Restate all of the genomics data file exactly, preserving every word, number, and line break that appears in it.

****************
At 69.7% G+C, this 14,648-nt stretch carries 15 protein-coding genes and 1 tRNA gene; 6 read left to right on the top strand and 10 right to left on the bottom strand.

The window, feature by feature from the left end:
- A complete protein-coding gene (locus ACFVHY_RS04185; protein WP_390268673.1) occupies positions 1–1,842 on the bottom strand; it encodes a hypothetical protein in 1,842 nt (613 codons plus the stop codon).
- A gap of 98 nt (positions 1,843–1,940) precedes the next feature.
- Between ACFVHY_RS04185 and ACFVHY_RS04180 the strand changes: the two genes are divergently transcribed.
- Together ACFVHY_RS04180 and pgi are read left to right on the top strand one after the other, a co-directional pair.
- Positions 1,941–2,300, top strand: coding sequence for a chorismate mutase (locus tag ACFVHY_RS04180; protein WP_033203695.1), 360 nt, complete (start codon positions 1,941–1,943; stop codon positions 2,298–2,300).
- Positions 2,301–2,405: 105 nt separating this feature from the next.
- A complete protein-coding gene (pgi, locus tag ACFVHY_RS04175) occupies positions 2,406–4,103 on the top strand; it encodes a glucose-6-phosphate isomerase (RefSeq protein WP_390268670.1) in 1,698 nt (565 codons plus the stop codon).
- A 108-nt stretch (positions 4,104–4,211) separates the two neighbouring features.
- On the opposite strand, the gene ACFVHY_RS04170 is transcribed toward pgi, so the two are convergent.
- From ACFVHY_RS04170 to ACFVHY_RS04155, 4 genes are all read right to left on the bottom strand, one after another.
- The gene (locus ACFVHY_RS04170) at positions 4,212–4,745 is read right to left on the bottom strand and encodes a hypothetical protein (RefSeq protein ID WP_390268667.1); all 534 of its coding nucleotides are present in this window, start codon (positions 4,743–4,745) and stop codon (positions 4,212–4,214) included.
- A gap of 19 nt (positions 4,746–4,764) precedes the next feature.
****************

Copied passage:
At 69.7% G+C, this 14,648-nt stretch carries 15 protein-coding genes and 1 tRNA gene; 6 read left to right on the top strand and 10 right to left on the bottom strand.

The window, feature by feature from the left end:
- A complete protein-coding gene (locus ACFVHY_RS04185; protein WP_390268673.1) occupies positions 1–1,842 on the bottom strand; it encodes a hypothetical protein in 1,842 nt (613 codons plus the stop codon).
- A gap of 98 nt (positions 1,843–1,940) precedes the next feature.
- Between ACFVHY_RS04185 and ACFVHY_RS04180 the strand changes: the two genes are divergently transcribed.
- Together ACFVHY_RS04180 and pgi are read left to right on the top strand one after the other, a co-directional pair.
- Positions 1,941–2,300, top strand: coding sequence for a chorismate mutase (locus tag ACFVHY_RS04180; protein WP_033203695.1), 360 nt, complete (start codon positions 1,941–1,943; stop codon positions 2,298–2,300).
- Positions 2,301–2,405: 105 nt separating this feature from the next.
- A complete protein-coding gene (pgi, locus tag ACFVHY_RS04175) occupies positions 2,406–4,103 on the top strand; it encodes a glucose-6-phosphate isomerase (RefSeq protein WP_390268670.1) in 1,698 nt (565 codons plus the stop codon).
- A 108-nt stretch (positions 4,104–4,211) separates the two neighbouring features.
- On the opposite strand, the gene ACFVHY_RS04170 is transcribed toward pgi, so the two are convergent.
- From ACFVHY_RS04170 to ACFVHY_RS04155, 4 genes are all read right to left on the bottom strand, one after another.
- The gene (locus ACFVHY_RS04170) at positions 4,212–4,745 is read right to left on the bottom strand and encodes a hypothetical protein (RefSeq protein ID WP_390268667.1); all 534 of its coding nucleotides are present in this window, start codon (positions 4,743–4,745) and stop codon (positions 4,212–4,214) included.
- A gap of 19 nt (positions 4,746–4,764) precedes the next feature.